The fallout continues from Friday's hearing on the video game industry's challenge to the Louisiana game law drafted by Jack Thompson.
As reported by GamePolitics on Friday, Federal District Court Judge James Brady expressed obvious criticism of the Louisiana law from the bench - a bad sign for the video game legislation sponsored by Rep. Roy Burrell (D) and written by Thompson.
Today's Shreveport Times has more, including Louisiana Attorney General Charles Foti's vow, expressed by Assistant Burton Gudiry that, "The office of the attorney general is going to defend this all the way to the (U.S) Supreme Court."
Some of Guidry's remarks at Friday's hearing seemed scripted by Jack Thompson, as when Guidry said that video games "teach a kid how to kill, how to rape, how to defile a person, how to kill an officer. Video (game industry) people hide behind the fact that it's a cartoon."
Guidry represented the state along with East Baton Rouge Parish District Attorney Doug Moreau. During the proceedings Judge Brady said he was searching for evidence of "a young person watching a video game immediately getting up and going out a committing a violent act."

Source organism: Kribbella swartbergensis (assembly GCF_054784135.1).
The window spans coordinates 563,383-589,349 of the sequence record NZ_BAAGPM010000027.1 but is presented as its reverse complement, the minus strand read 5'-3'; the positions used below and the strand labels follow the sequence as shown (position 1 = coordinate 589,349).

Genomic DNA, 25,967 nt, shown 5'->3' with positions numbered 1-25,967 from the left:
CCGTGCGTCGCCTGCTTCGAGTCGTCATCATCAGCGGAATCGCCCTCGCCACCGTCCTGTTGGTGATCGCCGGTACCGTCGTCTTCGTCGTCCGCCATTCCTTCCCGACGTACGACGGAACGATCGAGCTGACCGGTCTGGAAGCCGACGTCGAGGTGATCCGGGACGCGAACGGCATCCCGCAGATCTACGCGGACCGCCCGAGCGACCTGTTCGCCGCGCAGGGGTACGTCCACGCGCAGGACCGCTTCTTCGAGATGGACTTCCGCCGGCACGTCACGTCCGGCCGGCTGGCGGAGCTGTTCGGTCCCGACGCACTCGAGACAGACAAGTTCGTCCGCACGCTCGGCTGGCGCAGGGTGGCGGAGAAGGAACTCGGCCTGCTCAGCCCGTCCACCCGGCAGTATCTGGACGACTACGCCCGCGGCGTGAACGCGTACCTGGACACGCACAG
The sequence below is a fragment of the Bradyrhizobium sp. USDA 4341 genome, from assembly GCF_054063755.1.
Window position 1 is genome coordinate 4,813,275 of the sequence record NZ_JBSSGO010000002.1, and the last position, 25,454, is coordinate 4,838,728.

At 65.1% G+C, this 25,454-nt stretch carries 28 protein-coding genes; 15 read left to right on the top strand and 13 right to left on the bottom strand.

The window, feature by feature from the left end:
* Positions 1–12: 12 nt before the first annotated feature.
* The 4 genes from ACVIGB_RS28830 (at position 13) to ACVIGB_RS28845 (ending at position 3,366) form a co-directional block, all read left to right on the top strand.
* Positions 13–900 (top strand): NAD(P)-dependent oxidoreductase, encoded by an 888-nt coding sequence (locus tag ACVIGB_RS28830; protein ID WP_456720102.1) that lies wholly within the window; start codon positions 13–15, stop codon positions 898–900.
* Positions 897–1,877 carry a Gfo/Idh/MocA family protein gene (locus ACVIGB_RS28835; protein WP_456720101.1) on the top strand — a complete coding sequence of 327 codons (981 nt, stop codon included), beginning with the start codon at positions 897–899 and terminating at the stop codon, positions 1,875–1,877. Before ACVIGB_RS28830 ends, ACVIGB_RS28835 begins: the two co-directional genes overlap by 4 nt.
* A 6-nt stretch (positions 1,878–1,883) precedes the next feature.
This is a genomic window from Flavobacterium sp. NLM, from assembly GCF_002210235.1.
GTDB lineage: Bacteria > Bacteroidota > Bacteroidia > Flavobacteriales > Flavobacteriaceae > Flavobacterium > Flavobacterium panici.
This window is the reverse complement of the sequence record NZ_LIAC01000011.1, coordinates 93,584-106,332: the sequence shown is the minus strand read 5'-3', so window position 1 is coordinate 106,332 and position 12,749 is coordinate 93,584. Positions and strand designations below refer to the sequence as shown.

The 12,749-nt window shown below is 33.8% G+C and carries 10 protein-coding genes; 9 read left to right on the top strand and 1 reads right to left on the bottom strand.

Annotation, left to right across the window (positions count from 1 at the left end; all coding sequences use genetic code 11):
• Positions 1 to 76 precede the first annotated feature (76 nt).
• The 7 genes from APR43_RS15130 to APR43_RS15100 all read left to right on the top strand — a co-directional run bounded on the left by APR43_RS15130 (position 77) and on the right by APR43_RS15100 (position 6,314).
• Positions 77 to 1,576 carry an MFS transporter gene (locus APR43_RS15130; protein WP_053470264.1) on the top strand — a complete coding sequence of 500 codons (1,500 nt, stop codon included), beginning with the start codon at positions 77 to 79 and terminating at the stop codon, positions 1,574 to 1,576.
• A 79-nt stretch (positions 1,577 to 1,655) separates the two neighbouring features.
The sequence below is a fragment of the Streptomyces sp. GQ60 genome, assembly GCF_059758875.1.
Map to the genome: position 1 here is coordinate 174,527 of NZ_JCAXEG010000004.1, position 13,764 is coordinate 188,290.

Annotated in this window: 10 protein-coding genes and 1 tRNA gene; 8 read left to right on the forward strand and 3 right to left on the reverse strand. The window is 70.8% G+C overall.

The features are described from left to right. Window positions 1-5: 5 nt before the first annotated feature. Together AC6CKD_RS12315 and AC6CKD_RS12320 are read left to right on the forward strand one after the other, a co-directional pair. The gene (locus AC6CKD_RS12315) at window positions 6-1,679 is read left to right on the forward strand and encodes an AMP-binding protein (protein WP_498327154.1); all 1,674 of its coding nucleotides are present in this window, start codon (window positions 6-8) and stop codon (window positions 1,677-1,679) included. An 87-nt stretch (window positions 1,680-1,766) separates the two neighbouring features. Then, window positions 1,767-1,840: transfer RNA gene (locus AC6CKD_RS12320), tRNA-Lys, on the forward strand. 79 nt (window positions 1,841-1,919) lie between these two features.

Although Moreau said there was "plenty of circumstantial evidence," other comments reported by the Shreveport Times indicate that Moreau, a named co-defendant in the video game industry suit, is not impressed by the video game law. As reported by the newspaper:
"The district attorney said he does not like the way the law was constructed because it does not spell out how to enforce it. 'But nobody consulted me.'"
During the hearing, Assistant A.G. Guidry told Judge Brady that some video games feature language so coarse "that if I uttered it in this courtroom, you would have someone drag me out of here."
GP: That's an especially surprising - and pointless - comment from Mr. Guidry of the A.G.'s office. The Louisiana law deals with video game violence. Language, however, is obviously speech. Books, movies, music and even cable T.V. feature profanities that, if uttered in a court of law, would also get one held in contempt. So what's the relevance, counselor?
As far as the Attorney General's vow to take the case to the Supreme Court (pictured) if need be, that's probably a good thing in the long run. Of course, vowing to appeal and doing so are two different things. Gov. Rod Blagojevich promised an appeal of the failed 2005 Illinois video game law, but that never went very far.
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